Mention of George’s final flight made an appearance in the following papers: Goulburn Evening Penny Post; The Cobar Herald; Newcastle Morning Herald & Miners’ Advocate; Evening News (Sydney – several mentions over different days); The Sydney Morning Herald (on successive days); The Argus (Melbourne); Australian Town and Country Journal (NSW); Barrier Miner (Broken Hill); The Dubbo Liberal and Macquarie Advocate; Queanbeyan Age; Albury Banner and Wodonga Express; Western Champion (Parkes NSW)l and The Australasian (Melbourne).
Copying was clearly a normal procedure as some of these asked for the Irish (Belfast) newspapers to copy the announcement, presumably for the benefit of his relatives there.
The final chapter was a more comprehensive coronial inquiry report that finalised George’s existence more thoroughly than one who died of old age on a remote outback sheep station would otherwise have had.
A magisterial inquiry was held during the week concerning the death of George Frew, grazier, of Central station, Cobar, who on Friday morning was found in the yard of the Royal Hotel suffering from serious injuries buying fallen from one of the windows. The evidence was to the effect that the deceased, who was 72 years of age, arrived by the mail train from Cobar on Thursday night, intending to spend a few days in Orange. He engaged an upstairs room at the Royal Hotel, and went to bed at an early hour. At 2 a.m., he fell from the bedroom window to the ground, and from his statement subsequently, it appeared that he was under the impression that he was at home, where his bedroom window opened level with the ground. His left thigh was broken in two places and he sustained other injuries. A verdict of accidental death was re turned. http://nla.gov.au/nla.news-article112277510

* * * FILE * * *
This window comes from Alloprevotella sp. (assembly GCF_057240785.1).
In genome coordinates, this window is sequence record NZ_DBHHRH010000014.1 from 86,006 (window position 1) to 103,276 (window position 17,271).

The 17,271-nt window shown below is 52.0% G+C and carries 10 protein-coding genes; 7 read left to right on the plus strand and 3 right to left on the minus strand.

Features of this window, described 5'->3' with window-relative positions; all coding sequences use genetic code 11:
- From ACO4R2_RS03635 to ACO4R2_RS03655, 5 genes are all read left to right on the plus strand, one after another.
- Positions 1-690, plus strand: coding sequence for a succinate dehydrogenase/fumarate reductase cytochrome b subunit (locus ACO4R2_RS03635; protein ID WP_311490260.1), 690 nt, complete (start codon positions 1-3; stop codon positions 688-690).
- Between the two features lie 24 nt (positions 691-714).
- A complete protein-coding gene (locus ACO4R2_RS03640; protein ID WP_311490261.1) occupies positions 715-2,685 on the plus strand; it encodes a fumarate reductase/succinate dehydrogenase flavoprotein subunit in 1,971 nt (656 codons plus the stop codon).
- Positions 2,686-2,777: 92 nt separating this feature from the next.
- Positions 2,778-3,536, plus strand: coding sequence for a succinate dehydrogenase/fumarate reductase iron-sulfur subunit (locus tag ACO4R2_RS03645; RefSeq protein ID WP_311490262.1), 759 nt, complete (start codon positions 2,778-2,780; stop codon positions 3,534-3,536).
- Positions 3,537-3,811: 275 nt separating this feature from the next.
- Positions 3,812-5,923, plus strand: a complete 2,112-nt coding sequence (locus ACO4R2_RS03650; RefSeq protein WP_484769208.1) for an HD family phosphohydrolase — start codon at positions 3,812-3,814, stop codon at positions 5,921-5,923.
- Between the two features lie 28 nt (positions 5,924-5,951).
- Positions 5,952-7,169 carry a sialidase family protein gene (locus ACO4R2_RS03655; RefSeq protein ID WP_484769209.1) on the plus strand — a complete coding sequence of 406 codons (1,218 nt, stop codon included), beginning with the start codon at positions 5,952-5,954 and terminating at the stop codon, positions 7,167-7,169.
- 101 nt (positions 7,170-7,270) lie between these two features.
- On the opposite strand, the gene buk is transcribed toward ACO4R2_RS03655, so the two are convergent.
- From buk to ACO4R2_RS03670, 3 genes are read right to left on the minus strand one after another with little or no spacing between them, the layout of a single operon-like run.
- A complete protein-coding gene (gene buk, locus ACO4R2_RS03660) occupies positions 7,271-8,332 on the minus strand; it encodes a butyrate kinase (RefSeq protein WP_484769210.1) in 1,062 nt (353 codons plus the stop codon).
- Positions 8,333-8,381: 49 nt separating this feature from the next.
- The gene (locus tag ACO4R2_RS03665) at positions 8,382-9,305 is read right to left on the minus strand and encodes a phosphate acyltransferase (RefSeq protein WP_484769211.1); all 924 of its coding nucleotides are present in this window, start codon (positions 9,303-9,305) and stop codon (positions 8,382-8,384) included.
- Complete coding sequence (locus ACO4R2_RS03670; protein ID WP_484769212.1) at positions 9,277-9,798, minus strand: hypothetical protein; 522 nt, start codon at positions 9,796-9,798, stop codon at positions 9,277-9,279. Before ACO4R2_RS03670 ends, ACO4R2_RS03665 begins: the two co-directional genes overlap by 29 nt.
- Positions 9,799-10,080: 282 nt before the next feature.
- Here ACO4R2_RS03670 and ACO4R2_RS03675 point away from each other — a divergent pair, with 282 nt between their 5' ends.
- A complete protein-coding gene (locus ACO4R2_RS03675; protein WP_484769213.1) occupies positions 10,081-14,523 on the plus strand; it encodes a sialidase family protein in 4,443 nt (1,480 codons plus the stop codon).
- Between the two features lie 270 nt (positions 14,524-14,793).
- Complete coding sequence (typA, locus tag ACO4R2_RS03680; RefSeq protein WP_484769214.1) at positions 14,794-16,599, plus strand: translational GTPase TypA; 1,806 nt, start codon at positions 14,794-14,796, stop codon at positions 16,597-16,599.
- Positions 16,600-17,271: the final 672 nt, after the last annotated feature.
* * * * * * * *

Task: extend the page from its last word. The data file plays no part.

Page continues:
As an aside, the Royal Hotel, Orange NSW was initially established as the Wellington Hotel in the late 1850’s, and was the first two storied hotel in Orange. The name was changed to the Royal Hotel about 1881. The hotel also served as the booking office for Cobb & Co coaches.